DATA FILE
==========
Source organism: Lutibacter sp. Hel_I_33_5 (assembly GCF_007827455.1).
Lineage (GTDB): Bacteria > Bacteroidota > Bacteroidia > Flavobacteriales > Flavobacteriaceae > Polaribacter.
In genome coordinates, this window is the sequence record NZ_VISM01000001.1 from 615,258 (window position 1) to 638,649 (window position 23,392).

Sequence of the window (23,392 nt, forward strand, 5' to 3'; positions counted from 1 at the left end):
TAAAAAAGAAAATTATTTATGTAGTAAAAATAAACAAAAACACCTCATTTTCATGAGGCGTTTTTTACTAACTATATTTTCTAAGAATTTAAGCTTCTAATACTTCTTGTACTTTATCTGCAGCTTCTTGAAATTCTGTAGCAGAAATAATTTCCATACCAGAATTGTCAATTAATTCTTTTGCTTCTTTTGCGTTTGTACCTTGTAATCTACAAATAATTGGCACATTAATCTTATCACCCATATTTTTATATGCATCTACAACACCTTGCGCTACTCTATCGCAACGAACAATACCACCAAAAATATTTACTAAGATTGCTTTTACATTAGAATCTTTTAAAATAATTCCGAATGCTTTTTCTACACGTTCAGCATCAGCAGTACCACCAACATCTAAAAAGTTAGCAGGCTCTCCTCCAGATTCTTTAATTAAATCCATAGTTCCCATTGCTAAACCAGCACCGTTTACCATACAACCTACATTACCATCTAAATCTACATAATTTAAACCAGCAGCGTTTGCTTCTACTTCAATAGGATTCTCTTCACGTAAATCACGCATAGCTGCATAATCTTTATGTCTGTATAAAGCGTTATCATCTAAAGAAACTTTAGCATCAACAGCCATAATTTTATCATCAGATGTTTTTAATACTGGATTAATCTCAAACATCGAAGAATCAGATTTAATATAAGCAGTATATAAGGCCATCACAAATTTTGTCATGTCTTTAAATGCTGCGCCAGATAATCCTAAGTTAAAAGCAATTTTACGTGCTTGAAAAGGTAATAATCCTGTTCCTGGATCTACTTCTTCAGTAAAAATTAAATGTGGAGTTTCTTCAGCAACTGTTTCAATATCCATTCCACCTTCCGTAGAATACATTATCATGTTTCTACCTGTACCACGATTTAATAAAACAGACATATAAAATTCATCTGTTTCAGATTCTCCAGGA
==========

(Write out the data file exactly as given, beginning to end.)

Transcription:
Source organism: Lutibacter sp. Hel_I_33_5 (assembly GCF_007827455.1).
Lineage (GTDB): Bacteria > Bacteroidota > Bacteroidia > Flavobacteriales > Flavobacteriaceae > Polaribacter.
In genome coordinates, this window is the sequence record NZ_VISM01000001.1 from 615,258 (window position 1) to 638,649 (window position 23,392).

Sequence of the window (23,392 nt, forward strand, 5' to 3'; positions counted from 1 at the left end):
TAAAAAAGAAAATTATTTATGTAGTAAAAATAAACAAAAACACCTCATTTTCATGAGGCGTTTTTTACTAACTATATTTTCTAAGAATTTAAGCTTCTAATACTTCTTGTACTTTATCTGCAGCTTCTTGAAATTCTGTAGCAGAAATAATTTCCATACCAGAATTGTCAATTAATTCTTTTGCTTCTTTTGCGTTTGTACCTTGTAATCTACAAATAATTGGCACATTAATCTTATCACCCATATTTTTATATGCATCTACAACACCTTGCGCTACTCTATCGCAACGAACAATACCACCAAAAATATTTACTAAGATTGCTTTTACATTAGAATCTTTTAAAATAATTCCGAATGCTTTTTCTACACGTTCAGCATCAGCAGTACCACCAACATCTAAAAAGTTAGCAGGCTCTCCTCCAGATTCTTTAATTAAATCCATAGTTCCCATTGCTAAACCAGCACCGTTTACCATACAACCTACATTACCATCTAAATCTACATAATTTAAACCAGCAGCGTTTGCTTCTACTTCAATAGGATTCTCTTCACGTAAATCACGCATAGCTGCATAATCTTTATGTCTGTATAAAGCGTTATCATCTAAAGAAACTTTAGCATCAACAGCCATAATTTTATCATCAGATGTTTTTAATACTGGATTAATCTCAAACATCGAAGAATCAGATTTAATATAAGCAGTATATAAGGCCATCACAAATTTTGTCATGTCTTTAAATGCTGCGCCAGATAATCCTAAGTTAAAAGCAATTTTACGTGCTTGAAAAGGTAATAATCCTGTTCCTGGATCTACTTCTTCAGTAAAAATTAAATGTGGAGTTTCTTCAGCAACTGTTTCAATATCCATTCCACCTTCCGTAGAATACATTATCATGTTTCTACCTGTACCACGATTTAATAAAACAGACATATAAAATTCATCTGTTTCAGATTCTCCAGGA